Beijing, We Have a Space Program

China's latest launch of a three-person spacecraft shows the East moving well ahead of the once dominant West

  • Share
  • Read Later

At this moment, NASA’s Curiosity rover is crawling over the surface of Mars, making one remarkable discovery after another about the Red Planet’s possibly life-friendly past. The Hubble Space Telescope, aging but still going strong, is probing ever deeper into the universe. The Cassini mission to Saturn is unlocking the secrets of the Solar System’s second-largest planet and its moons.

The unmanned half of America’s space program, in short, is doing amazing things. But as China’s launch of a three-person spacecraft into earth orbit aboard a Long March 2-F rocket just made clear, our manned space program is not just limping along, it’s trailing behind even a comparative space race newbie. True, NASA astronauts have been doing important work aboard the International Space Station (ISS) — but they haven’t been able to use NASA hardware to get to and from the station since 2011, when the Atlantis made the final space-shuttle flight in history.

Instead, U.S. spacefarers have to hitch rides aboard a Russian Soyuz capsule. In fact, NASA just inked a deal with the Russians to pay $424 million for six seats on Soyuz craft through 2016 — or a tidy $70 million per seat. They may also work out a deal with the private SpaceX corporation, which successfully delivered supplies to the ISS last year with an unmanned spacecraft. Space entrepreneur Elon Musk hopes to begin transporting astronauts to the station as early as next year — and undercut the Russians while doing so.

(MORE: Rock It, Man: Stunning Space Photos paired With Cosmic-Themed Songs)

But if the space agency wants to use its own rockets to send astronauts to the space station — or to the moon, or anywhere else — it’ll have to wait until 2016 at the earliest, when its Orion space capsule, still under development, could make its first crewed flight. For that to happen, however, NASA also has to build a new booster rocket; once the agency began to use on the space shuttle back in the early 1970s, it let its expertise in old-fashioned rocketry lapse. The planned new heavy-lift booster — called, prosaically enough, the Space Launch System — won’t be available until 2017 at best. And don’t count on either target actually being met. Ever since the end of the Apollo glory days, deadlines — on the manned side of the NASA ledger, at least — have been more like mere suggestions.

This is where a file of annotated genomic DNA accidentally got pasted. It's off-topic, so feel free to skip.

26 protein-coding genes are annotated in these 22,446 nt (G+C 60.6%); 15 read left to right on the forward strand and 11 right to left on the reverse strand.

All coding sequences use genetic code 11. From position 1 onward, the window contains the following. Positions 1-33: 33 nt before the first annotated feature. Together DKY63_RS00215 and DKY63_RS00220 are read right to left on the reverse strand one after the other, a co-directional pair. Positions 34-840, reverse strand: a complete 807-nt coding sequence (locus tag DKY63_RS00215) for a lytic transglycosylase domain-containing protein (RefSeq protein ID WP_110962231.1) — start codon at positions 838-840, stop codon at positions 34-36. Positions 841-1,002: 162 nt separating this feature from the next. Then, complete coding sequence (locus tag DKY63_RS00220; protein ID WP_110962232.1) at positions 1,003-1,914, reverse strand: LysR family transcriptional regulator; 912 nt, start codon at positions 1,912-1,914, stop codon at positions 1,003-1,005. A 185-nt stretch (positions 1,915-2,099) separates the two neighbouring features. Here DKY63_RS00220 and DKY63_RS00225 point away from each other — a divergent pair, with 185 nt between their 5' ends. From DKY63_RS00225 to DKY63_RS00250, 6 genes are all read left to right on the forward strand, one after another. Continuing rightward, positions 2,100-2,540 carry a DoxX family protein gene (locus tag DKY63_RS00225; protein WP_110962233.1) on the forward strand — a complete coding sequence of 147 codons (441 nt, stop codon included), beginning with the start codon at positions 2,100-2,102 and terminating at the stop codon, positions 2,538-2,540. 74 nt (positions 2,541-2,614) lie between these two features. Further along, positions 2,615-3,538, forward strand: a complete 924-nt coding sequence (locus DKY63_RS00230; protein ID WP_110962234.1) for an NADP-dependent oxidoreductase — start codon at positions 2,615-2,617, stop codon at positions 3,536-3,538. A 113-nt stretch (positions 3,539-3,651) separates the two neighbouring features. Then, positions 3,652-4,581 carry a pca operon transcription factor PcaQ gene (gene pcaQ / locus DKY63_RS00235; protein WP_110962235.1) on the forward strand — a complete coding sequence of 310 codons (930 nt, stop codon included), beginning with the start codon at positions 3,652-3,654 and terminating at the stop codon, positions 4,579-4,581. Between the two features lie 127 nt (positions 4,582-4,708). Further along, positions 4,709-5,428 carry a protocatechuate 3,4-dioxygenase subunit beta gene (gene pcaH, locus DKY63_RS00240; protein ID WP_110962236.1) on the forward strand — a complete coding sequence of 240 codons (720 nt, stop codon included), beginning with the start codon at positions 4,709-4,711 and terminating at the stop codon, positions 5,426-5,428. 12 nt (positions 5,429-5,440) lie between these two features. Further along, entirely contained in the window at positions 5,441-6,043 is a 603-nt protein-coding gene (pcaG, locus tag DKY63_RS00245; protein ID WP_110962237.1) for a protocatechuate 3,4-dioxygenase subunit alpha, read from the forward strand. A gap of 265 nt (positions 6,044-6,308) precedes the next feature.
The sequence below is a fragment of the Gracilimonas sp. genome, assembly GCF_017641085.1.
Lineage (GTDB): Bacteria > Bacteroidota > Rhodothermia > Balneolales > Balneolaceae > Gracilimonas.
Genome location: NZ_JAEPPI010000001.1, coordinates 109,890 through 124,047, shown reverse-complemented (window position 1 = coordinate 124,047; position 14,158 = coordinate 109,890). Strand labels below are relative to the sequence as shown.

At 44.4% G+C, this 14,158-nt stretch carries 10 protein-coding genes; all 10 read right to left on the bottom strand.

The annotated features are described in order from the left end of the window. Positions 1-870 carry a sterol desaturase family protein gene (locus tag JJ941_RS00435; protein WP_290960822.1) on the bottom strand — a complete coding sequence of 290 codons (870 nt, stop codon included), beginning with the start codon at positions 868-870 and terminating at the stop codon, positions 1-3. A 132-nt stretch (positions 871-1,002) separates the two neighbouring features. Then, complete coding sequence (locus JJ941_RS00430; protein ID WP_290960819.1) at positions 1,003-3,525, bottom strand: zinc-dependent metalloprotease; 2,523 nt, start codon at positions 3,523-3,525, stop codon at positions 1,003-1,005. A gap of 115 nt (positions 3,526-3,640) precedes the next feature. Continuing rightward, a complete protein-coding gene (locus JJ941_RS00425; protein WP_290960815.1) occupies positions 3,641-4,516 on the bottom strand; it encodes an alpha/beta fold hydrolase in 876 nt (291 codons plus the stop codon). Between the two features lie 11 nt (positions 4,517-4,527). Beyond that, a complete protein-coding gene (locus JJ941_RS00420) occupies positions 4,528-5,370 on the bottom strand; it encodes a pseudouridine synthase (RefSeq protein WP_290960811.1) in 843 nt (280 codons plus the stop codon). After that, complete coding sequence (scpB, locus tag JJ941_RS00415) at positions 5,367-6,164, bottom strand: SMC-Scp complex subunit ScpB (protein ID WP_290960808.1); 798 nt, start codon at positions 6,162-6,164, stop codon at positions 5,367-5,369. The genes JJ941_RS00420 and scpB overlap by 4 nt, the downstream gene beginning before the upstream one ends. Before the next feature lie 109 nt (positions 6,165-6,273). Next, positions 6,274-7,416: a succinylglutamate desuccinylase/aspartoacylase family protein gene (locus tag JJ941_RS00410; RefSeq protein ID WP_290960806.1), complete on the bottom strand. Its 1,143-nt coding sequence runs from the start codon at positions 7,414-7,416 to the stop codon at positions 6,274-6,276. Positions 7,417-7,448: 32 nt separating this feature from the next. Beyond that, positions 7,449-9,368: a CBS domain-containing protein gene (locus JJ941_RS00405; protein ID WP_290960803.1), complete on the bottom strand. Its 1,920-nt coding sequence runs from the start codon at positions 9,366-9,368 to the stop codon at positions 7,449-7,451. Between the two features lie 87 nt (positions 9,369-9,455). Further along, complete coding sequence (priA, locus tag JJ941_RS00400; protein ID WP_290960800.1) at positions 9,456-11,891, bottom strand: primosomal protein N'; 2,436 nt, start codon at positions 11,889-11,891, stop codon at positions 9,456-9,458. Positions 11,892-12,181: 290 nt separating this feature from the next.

While NASA is stuck in a holding pattern, meanwhile, the Chinese are moving slowly but steadily forward with their own human spaceflight program. This week’s launch of two men and one woman into orbit aboard the Shenzhou 10 capsule is the third time China has sent a three-person crew into space; the first came in 2008 and the second last year. Those were preceded by two other manned missions — a two-person spacecraft in 2005 and one person in 2003. In 2011, China sent a small uncrewed space station into orbit as well, giving their spacefarers a place to go. That’s not likely to be the end of it, either: the Chinese have announced their intention to put up a full-size space station by the end of this decade, and ultimately to send astronauts to the moon.